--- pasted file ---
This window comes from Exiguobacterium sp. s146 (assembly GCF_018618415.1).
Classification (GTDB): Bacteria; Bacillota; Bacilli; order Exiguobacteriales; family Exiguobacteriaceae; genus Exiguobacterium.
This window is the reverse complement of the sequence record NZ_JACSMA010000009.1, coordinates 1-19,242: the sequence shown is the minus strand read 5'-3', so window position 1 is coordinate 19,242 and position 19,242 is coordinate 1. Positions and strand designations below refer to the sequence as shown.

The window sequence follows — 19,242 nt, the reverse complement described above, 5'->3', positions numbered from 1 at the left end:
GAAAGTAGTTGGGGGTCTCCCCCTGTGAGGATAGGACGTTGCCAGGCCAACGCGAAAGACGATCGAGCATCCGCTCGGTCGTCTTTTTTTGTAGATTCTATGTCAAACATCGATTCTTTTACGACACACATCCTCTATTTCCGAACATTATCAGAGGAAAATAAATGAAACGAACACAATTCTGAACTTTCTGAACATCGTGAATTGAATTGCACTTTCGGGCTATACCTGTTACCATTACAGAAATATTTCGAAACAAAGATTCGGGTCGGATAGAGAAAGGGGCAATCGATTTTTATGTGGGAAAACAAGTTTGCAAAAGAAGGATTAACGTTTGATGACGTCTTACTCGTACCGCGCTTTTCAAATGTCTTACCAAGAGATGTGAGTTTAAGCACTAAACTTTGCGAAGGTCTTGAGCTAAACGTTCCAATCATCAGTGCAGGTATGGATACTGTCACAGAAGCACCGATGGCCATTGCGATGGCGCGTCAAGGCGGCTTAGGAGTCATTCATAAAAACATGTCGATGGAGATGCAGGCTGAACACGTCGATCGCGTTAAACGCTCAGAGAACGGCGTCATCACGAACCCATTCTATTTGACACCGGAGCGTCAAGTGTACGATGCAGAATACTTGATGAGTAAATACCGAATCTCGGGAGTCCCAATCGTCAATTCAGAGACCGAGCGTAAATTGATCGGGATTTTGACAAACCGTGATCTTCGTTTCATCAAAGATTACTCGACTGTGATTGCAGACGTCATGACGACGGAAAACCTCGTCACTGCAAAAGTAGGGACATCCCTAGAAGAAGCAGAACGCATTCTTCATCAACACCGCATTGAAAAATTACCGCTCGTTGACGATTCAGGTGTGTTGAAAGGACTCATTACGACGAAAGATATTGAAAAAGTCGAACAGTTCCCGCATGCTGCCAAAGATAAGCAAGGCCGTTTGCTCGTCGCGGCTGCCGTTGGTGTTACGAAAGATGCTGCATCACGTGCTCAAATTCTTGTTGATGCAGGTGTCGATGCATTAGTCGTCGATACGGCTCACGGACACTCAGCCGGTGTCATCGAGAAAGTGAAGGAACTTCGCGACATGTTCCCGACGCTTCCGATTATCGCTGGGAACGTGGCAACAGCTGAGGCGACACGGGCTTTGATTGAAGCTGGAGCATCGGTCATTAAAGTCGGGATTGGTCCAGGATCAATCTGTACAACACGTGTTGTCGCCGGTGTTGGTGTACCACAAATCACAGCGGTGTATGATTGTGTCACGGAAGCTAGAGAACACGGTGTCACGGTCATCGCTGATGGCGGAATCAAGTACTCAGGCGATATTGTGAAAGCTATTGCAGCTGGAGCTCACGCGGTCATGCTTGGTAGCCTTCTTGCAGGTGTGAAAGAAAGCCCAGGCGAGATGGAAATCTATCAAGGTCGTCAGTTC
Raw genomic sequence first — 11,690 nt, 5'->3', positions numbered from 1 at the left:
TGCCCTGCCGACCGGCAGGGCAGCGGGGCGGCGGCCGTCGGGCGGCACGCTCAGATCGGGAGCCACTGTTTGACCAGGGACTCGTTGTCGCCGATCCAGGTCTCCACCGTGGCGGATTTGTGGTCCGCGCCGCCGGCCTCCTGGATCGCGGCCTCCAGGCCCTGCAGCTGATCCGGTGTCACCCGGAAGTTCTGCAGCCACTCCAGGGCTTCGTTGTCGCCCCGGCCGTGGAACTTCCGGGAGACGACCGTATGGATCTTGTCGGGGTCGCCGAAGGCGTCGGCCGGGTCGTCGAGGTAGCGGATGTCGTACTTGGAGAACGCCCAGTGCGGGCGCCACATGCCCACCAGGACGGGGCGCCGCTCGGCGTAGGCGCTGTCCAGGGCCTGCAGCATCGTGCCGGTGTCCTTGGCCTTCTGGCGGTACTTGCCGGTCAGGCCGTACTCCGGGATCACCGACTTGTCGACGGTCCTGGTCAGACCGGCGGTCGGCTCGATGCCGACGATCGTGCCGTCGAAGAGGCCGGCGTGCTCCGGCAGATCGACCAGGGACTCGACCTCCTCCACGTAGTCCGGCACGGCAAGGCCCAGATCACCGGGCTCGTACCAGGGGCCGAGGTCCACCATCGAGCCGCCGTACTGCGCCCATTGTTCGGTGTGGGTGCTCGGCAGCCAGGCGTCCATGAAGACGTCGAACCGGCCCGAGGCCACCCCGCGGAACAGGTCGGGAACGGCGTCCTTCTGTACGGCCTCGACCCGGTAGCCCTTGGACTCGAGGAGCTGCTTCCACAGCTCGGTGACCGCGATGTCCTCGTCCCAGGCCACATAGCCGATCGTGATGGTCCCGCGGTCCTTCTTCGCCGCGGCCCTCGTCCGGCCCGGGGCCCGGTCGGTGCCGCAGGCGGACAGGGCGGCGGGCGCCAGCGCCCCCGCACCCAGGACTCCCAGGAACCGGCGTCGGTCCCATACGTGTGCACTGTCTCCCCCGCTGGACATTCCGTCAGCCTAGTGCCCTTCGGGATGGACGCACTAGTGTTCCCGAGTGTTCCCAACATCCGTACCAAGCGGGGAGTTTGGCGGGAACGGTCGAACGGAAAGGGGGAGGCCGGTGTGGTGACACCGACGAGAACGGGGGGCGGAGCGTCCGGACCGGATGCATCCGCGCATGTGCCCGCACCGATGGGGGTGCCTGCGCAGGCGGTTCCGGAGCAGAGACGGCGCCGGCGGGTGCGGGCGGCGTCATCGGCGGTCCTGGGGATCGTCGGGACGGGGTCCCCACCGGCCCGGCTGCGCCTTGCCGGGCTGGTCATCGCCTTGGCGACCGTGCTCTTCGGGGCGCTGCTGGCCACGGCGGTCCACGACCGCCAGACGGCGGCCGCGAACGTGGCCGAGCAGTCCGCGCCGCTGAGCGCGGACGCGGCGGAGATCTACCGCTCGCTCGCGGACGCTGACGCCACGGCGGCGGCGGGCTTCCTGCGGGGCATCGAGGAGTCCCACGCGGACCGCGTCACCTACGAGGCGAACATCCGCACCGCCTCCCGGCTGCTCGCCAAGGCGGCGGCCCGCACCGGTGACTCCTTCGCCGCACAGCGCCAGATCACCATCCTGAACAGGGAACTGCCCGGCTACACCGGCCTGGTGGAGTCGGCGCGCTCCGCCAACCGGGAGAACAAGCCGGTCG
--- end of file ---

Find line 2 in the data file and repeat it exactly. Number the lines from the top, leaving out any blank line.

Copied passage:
Classification (GTDB): Bacteria; Bacillota; Bacilli; order Exiguobacteriales; family Exiguobacteriaceae; genus Exiguobacterium.